Fraught winter ahead for Ferguson

Every time, Alex Ferguson has delighted in proving his doubters wrong, so it takes a brave man to point the finger at Manchester United this time. By Martyn Ziegler.

Sir Alex Ferguson has seen off his doubters so many times that he could claim to be the Mark Twain of football: reports of his demise are greatly exaggerated.

It has become part of English Premier League tradition that every few years Manchester United have to be written off: Fergie has lost his appetite; his unerring eye for a player has gone; the team is too young/too old; United can't cope with the new big spenders on the block.

Every time, Ferguson has delighted in proving his doubters wrong, so it takes a brave man to point the finger at United this time.

Or a foolish one. Deep breath, here goes...

Sir Alex Ferguson has not lost his appetite or his touch — in fact he has worked wonders with a squad that is lacking in quality compared with others of the last 20 years.

The squad is not too young nor too old, but it is not too good either. Take away Nemanja Vidic, their best defender of recent seasons but now facing up to a year on the sidelines, and Darren Fletcher, an experienced midfield battler, and suddenly the squad looks sparse.

There is Wayne Rooney of course, now the mainstay of the United side, but apart from him there is a lack of creative spark. In Phil Jones, Ferguson did manage to buy probably the best young England player to have emerged since Rooney, but Jones is best at stopping goals.

Who has there been to take the place of Paul Scholes? Which world-class striker has replaced Carlos Tevez? Who has there been to terrify the opposition in the way that Cristiano Ronaldo did?

Nani? Antonio Valencia? Good players sure, but not great.

Who is going to step into Ryan Giggs' boots? — if he ever retires that is. Ferguson has insisted he is happy with United's form but until their 4-1 victory over Wolves they had not scored more than a single goal in the league since October 1. The manner of their failure to qualify for the Champions League knock-out phase, beaten by Basle in a fairly straightforward manner, will also have set the alarm bells ringing.

It is difficult to imagine Ferguson with ear pressed to the radio in eager anticipation of hearing the draw to decide Manchester United's opponents in the last 32 of the Europa League — the ‘penalty' of their failure to qualify for the UEFA Champions League last 16, as he admitted after Basle.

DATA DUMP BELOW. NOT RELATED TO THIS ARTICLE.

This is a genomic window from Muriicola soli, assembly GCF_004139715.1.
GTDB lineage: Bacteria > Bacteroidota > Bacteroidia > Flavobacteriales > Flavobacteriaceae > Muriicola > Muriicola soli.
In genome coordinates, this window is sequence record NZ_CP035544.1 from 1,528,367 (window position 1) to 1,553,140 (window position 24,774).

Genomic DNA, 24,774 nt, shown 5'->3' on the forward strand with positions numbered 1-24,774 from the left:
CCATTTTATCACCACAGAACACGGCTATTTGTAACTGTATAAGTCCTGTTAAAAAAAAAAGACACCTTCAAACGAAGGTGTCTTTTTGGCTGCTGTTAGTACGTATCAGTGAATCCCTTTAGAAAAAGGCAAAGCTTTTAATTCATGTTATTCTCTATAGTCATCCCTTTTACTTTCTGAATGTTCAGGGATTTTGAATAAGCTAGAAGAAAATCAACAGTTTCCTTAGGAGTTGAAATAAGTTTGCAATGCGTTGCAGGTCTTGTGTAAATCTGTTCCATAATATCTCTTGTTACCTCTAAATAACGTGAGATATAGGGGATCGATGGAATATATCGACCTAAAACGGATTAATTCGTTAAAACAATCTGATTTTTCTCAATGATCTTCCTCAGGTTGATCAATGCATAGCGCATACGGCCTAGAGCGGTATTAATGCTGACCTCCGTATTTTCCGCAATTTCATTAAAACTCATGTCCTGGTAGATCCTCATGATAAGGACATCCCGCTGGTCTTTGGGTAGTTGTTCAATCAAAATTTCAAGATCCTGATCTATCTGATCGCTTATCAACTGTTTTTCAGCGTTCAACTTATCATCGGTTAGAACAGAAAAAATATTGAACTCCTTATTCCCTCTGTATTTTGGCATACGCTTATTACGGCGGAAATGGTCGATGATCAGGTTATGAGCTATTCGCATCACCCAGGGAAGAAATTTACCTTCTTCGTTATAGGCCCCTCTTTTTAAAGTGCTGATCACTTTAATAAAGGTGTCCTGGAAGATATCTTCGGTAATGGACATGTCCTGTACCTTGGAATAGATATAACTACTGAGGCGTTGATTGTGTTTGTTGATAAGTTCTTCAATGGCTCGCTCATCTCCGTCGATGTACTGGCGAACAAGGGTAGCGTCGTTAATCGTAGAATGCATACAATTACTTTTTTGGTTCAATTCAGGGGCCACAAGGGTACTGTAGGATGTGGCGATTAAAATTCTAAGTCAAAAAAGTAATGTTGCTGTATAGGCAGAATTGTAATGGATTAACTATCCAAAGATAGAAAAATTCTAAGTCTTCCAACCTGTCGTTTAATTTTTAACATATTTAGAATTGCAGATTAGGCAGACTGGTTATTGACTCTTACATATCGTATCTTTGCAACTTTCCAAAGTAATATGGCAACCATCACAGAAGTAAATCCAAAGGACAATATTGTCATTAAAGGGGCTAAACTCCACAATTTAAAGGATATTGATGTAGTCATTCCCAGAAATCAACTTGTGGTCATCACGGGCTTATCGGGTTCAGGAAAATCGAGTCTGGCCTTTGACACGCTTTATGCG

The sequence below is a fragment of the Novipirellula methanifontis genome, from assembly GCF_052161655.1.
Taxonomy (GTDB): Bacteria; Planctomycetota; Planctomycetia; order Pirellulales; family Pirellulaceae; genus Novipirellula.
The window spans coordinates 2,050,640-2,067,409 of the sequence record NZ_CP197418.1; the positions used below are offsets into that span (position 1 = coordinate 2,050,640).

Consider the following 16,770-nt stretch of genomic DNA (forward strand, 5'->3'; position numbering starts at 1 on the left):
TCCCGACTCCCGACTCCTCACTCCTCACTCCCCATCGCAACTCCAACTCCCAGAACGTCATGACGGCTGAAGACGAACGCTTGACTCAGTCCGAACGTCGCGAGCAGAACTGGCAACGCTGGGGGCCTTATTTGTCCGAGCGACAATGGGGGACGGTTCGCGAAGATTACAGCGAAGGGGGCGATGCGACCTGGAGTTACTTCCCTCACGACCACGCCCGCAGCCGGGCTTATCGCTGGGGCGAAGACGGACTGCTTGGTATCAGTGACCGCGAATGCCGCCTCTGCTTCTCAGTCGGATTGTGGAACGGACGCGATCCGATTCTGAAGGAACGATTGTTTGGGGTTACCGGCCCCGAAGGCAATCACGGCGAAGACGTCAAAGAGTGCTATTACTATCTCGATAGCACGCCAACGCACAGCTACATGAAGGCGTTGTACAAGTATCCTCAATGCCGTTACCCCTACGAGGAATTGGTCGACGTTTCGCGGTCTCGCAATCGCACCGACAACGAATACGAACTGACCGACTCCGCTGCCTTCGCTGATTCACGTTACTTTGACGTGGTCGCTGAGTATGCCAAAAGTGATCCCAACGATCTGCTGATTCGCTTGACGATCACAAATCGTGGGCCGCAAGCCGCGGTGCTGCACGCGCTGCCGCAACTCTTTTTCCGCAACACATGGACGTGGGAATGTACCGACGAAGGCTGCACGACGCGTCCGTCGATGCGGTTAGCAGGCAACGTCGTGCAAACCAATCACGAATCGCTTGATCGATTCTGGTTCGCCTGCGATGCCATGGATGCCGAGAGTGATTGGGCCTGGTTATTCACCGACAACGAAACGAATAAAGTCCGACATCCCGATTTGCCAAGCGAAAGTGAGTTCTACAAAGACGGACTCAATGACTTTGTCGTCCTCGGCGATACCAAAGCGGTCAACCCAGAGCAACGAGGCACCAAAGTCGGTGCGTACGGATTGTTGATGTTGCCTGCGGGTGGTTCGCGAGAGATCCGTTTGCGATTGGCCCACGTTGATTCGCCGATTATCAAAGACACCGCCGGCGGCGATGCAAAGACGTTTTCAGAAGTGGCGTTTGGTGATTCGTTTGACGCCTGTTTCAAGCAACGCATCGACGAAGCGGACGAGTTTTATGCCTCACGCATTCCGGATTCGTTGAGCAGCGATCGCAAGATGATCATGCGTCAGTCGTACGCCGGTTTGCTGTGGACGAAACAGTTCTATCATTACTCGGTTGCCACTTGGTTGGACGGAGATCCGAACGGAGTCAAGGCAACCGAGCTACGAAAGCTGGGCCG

Ferguson's mind will probably be more focused on the January transfer window, because United more than any other of the top seven clubs in the Premier League need reinforcements. The United manager has always disliked the January window intensely, viewing it as a venue for panic buys and over-valued players.

Recent history would back him up: Fernando Torres and Andy Carroll were the big-money moves last January and look what a miserable 12 months it has been for those two.

Ferguson has little choice though but to ask the Glazers to wield the chequebook and turn the season around.

United have all but lost their aura of invincibility: Manchester City's 6-1 thumping and the humbling by Basle have led to that. Once gone, it is tremendously difficult to regain, and the longer it is missing the harder it is to get back.

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Wales assistant manager Raymond Verheijen was probably never a contender to succeed the late Gary Speed, but if he had been his tactless comment on Twitter has been enough to make sure that there will be no new contract when his current deal expires.

Verheijen said he hoped the Football Association of Wales would “respect Gary's wish so Osian Roberts (FAW technical director) and myself can lead the team to Brazil”.

Although the Dutchman was appointed by Speed, it is common knowledge in football circles that his personality irked the Wales manager.

And even if there had been any chance of a new contract, his Twitter comment has upset the FAW leadership to the extent that the prospect of any new deal has evaporated. Good riddance too.

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Andy Carroll is to pick up a reported loyalty bonus of GBP150,000 from Liverpool after managing to stay at Anfield for a whole year! Heartiest congratulations to the big man, and well done too to his agent — whoever he was, for that issue still appears to be shrouded in confusion — for insisting on the loyalty clause instead of any cash-for-goals bonus.

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